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Cuts in SNAP: no food for the hungry

Julianne Malveaux | 9/19/2013, midnight
Supplemental Nutrition Assistance Program (SNAP).

Steven and Laurie, a White married couple who live near Richmond, Va., work at a big box store. She as a cashier; he in the storeroom. Each earns about $9 an hour but neither works 40 hours a week. Indeed, they are lucky to pull 40 hours a week combined. Some weeks they are fortunate enough to pull 45 hours a week between them. Some weeks their combined hours are just 30. I met Steven and Laurie (not their real names) on a telephone press conference back in April. They said they had three children and also mentioned that they were White because “everybody thinks only Black people get these benefits.”

Steven and Laurie were troopers. They talked about buying clothes at thrift shops, searching for food bargains and planning menus around coupons, and managing to occasionally eke out a few pennies to buy occasional new things for their children. They didn’t complain, but spoke matter-of-factly about their financial situation. They also spoke of looking for new jobs, but finding little available in their community.

Because neither works enough hours, neither Steven nor Laurie qualified for health insurance. Their combined incomes are so low–between about $16,000 and $21,000, that they are officially poor (the poverty line for a family of five is $27,540). They qualify for food stamps, (now called SNAP, or Supplemental Nutrition Assistance Program) and the couple considers them the blessing that helps them make ends meet.

Sometime this month, though, Congress will come up from the Syria conversation to, perhaps, cut allocations for SNAP. The cut of $40 billion would deny between four and six million people food stamps. The new legislation would also allow states to require SNAP recipients to work. Some of the 12 million unemployed may not qualify for SNAP assistance, nor will childless adults who do not work. Some restrictions may also limit SNAP assistance to three months every three years. While some states have waived SNAP requirements because of their high unemployment rates, federal legislation may prevent such waivers.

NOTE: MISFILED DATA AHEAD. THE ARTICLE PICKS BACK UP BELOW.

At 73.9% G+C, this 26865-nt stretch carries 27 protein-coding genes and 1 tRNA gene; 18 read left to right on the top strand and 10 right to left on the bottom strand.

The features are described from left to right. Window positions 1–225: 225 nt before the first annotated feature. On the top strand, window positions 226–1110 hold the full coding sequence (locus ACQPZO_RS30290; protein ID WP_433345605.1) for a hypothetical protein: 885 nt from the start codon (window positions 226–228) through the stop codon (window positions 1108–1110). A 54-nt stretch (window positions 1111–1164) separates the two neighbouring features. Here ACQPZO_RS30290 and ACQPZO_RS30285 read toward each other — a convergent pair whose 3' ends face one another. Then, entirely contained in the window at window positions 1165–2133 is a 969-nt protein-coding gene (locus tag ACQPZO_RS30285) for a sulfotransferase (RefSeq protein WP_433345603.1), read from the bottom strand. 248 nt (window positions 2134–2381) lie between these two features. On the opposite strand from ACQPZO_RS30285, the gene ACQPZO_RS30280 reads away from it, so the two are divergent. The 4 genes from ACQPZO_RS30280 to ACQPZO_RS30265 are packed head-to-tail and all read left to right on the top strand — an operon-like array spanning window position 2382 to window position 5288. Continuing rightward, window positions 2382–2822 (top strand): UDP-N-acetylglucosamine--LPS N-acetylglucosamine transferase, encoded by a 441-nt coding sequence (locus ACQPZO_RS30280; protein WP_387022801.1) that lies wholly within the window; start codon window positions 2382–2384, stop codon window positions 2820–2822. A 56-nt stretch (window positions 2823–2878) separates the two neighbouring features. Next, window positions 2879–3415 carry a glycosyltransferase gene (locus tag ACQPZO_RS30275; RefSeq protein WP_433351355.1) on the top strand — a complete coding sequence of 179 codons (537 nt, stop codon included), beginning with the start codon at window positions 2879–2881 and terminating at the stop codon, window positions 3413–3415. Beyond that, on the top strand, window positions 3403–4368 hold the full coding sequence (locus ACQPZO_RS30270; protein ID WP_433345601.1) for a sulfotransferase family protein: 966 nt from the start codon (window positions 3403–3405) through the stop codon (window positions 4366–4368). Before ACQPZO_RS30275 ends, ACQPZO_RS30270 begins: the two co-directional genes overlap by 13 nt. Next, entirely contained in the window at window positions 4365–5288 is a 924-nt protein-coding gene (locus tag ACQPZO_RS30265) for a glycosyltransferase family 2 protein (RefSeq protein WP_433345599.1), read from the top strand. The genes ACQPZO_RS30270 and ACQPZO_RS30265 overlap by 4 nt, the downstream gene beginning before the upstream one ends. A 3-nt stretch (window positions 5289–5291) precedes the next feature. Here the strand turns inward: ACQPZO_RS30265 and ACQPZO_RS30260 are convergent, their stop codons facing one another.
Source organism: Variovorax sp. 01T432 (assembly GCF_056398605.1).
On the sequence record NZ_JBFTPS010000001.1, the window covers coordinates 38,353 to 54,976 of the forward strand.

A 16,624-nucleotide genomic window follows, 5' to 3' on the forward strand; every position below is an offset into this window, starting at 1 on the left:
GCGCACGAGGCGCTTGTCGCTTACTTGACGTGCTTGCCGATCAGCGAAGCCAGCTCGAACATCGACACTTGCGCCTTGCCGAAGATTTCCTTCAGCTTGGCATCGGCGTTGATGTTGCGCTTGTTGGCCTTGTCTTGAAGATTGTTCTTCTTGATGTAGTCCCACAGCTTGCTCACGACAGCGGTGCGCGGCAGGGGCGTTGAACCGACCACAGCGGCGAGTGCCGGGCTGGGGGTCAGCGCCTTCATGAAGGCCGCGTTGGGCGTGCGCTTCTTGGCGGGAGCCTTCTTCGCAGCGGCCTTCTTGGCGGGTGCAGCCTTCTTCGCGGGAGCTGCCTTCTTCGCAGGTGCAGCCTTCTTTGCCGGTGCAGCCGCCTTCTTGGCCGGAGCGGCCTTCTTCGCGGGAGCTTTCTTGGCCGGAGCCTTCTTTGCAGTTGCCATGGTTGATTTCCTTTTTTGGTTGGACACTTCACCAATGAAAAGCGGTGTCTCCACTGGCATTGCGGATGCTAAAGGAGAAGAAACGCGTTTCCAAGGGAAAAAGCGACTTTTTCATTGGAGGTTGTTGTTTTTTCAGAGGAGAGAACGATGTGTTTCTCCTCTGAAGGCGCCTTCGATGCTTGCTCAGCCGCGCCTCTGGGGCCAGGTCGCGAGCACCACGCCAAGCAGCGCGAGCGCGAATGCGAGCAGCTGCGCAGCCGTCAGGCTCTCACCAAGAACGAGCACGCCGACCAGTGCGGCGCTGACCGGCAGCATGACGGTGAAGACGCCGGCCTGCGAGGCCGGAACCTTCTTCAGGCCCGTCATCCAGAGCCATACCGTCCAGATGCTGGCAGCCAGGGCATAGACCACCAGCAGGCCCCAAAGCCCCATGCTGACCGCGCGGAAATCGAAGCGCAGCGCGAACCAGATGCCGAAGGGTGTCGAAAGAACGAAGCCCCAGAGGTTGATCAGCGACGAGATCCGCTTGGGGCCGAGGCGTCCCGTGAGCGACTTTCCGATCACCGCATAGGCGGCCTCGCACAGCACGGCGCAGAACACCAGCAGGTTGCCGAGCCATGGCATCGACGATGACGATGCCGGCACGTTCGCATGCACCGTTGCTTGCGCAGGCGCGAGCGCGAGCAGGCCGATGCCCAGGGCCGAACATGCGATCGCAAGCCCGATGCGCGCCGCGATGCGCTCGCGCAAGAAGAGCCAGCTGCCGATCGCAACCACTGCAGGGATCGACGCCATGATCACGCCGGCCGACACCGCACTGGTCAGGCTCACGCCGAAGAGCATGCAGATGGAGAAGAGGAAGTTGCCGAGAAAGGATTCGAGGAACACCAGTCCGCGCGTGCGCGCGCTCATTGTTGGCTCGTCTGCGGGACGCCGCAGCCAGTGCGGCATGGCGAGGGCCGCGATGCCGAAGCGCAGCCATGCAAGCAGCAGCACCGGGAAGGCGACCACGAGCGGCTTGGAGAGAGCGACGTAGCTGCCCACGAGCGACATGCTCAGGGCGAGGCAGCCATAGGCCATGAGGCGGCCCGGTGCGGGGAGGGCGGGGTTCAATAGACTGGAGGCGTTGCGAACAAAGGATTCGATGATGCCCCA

The proposed cuts in SNAP is twice those proposed back in May. These cuts are being driven by Republicans who, in their budget cutting frenzy, have been indifferent to poverty. After all, the “p” word is used so infrequently in political debate, that one might think that poverty has magically gone away. Or, perhaps our legislators just don’t care.

The people who receive SNAP assistance don’t conform to any stereotypes. According to the Center for Budget and Policy Priorities, about 20 percent of those receiving SNAP have college degrees. Half of the recipients are White. A third of the women who get help from SNAP are over age 40. Fifty thousand of those who receive SNAP assistance are veterans.

So many families are food insecure because of the employment situation. The unemployment rate dropped just a tick in August, slipping from 7.4 to 7.3 percent. Still, there are 11.3 million unemployed people. More than 4.3 million people have been unemployed for more than half a year. These folks, still looking for work after more than 27 weeks, would be no longer eligible for SNAP assistance.